Mediterranean Cruise Pre & Post Stays in Cannes & Rome
By Christina Colon.
Few other destinations can conjure a sense of vacation opulence and romantic anticipation quite like the French Riviera. Upon learning that the port of embarkation for our Star Clippers cruise was Cannes, we decided it would be foolish and downright wrong not to arrive a few days early and take in some of the Euro charm and subdued elegance of the French Riviera. We also booked several nights in a hotel after the cruise in magical Rome, near the port of Civitavecchia where the cruise ended. We spent our days exploring nearby villas, galleries and small museums, which ran us about €15 (Euro) each per visit, including audio tour headphones.
The French Riviera
From New York’s JFK airport, we flew non-stop to Paris’ Charles De Gaul airport on American Airlines, then onward to Nice, before taking a taxi the 16 km to Saint-Jean-Cap-Ferrat. The road hugged the coast before winding through narrow streets and up steep roads to our hotel, the posh Royal Riviera.
We booked in to their smallest room for two nights, at about €500 per night. Nestled on the seaside with a pool and private beach, this sleek hotel evoked the image of the nearby villas built at the turn of the 20th century during the Belle Époque period (1871-1914).
The breezy lobby had large glass doors that opened onto a green lawn and tall hedges hiding a rectangular pool and open-air casual restaurant serving cocktails and Thai themed lunch fare. Like everything else in this hotel, it was all about the views of the coastline and the cool ocean breezes.
While the lunch fare was passable (if you’ve never been to Thailand) the primary restaurant back in the main hotel was far superior. The indoor seating was empty thanks to an expansive balcony which could accommodate the diners who all opted to dine under the stars.
A live jazz quartet made their rounds taking requests in French and English, serenading each table in succession. While proximity to the sea and beaches was clearly important to us, there was also a desire to stay within walking distance of two renowned villas which were high on our wish list.
Villa Ephrussi was top of our must-see list. This Gatsby-esque villa built in the early 1900s felt more like a bonafide palace and was the pet project of the eccentric and very wealthy Rothschild heiress. The façade was a strange composite of bay windows, gables and stone arches from old churches that were literally attached onto the front of the building.
It felt suspiciously like the inspiration for more than one American robber baron villa somewhere in Florida or perhaps Newport Rhode Island.
The main entrance hall decorated with marble columns formed an open square meticulously designed to echo the vaulted ceilings of a church and open courtyard of a cloister. The lavish rooms were overfilled with clocks, mantles, tapestries Royal French 17th-century furniture and priceless art, all bought at auction from cash-strapped European royals.
The only thing more lavish than the house were the outrageous gardens with dancing fountains, reflecting pools, secret paths below dripping trellises, geometric rose gardens, stone pergolas and an impressive assortment of cacti and arid plants.
Villa Kerylos was a far a more modest yet still amazing full reconstruction of a Greek villa, complete with elaborate baths, Grecian style furniture, and fanciful custom woven fabrics, all still intact to this day. The “patron archaeologist” owner created this in part to house his private collection of Greek antiquities which were on display in behind glass in floor to ceiling built in cases in the main library.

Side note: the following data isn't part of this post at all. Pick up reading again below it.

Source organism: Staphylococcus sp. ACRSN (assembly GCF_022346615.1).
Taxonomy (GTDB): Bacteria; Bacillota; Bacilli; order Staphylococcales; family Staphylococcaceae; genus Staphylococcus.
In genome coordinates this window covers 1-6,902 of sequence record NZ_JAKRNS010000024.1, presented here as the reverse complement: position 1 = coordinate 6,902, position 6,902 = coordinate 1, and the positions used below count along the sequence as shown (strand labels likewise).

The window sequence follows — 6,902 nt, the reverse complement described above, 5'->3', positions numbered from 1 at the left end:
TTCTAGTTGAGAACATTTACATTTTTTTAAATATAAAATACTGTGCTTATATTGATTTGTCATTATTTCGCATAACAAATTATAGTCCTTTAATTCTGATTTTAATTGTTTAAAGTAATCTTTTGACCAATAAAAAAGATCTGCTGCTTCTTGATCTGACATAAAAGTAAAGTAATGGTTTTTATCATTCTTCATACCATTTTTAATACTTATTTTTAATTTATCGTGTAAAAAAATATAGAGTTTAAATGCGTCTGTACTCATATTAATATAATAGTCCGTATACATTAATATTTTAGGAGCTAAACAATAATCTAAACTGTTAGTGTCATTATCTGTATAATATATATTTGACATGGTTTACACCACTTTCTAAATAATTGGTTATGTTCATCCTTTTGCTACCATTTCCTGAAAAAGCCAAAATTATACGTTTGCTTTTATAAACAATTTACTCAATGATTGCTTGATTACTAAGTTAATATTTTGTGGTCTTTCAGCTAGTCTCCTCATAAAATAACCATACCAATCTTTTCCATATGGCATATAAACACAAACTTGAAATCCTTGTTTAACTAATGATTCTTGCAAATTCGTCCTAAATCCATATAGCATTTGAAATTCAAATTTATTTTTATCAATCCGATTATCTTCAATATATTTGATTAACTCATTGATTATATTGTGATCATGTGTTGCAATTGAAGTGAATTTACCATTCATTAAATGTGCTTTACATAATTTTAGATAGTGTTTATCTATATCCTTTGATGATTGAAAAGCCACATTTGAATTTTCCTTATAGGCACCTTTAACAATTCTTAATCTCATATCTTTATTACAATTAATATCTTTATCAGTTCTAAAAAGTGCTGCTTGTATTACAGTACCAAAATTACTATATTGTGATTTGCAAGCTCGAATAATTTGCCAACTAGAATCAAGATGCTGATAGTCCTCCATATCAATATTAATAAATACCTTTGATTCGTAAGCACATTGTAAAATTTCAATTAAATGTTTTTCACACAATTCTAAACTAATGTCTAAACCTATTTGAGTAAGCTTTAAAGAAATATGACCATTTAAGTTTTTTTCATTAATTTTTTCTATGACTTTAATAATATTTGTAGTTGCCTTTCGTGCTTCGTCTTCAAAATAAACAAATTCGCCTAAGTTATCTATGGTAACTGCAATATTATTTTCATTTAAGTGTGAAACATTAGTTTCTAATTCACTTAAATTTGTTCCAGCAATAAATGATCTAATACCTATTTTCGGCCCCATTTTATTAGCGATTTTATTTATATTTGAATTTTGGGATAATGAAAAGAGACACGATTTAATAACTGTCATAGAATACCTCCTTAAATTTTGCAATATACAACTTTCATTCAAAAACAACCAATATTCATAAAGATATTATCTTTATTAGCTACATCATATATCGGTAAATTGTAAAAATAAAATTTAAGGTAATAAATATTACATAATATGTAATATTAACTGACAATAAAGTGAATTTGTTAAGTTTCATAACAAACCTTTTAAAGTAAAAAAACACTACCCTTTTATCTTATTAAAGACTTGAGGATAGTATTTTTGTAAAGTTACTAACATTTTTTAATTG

On display during our visit was a collection of fanciful turn-of-the-century clothing inspired by Greek garb and displayed in each room on mannequins. Below the house in what used to be a workshop was a collection of 19th-century reproductions of ancient Greek statues.
Both villas were a pleasant stroll from our hotel up steep roads that pass by elegant private homes and overlook the sea. They were each a dazzling way to fritter away an afternoon while taking in the breathtaking landscape, rocky coastline and serene seascape below.
Nearly every street in town was pleasant to walk along and offered views of the nearby coastline. A series of small parks in town supported diverse vegetation ranging from fig trees to cacti while cafes and shops offered refuge from the beating sun. After two days we were ready to make our way to the nearby train station continue our journey. It was short ride to Cannes (under 10 euros each) on a clean and efficient rail line.
Civitavecchia … When in Rome
While difficult to pronounce, this port city of Rome is relatively easy to navigate. Many cruises start out or wind up here so its port runs like a well-oiled machine. Upon arriving at the port and collecting our luggage, we boarded a free shuttle bus that whisked us out of the port where we breezed past a scrum of eager tour guides and taxi drivers.
We then boarded a city bus to the train station. After side stepping yet another tour bus ticket scalper and opting instead to use a ticket vending machine, we caught a high-speed train directly into the heart of Rome.
A short taxi ride down a small side street brought us to a set of large wooden doors set into a non-descript yet elegant building next to a small park. The demure Spalletti Trivelli Via Piacenza Hotel is located near the presidential Palace, also known as Palazzo Quirinale, and cost us about €500 per night.
Until recently it was a private home and retained that feel as we were welcomed by the concierge into a vestibule that opened onto several sizeable rooms. One was an oak library, another was a dining room so large it required two complete sofa sets, and a third was small dining room where complimentary breakfast was served.
Our room had high ceilings and was dominated by a window bigger than most doors. The large bathroom had double sinks and an inviting marble tub. We didn’t have time to linger, however, as we were on a very tight sightseeing schedule.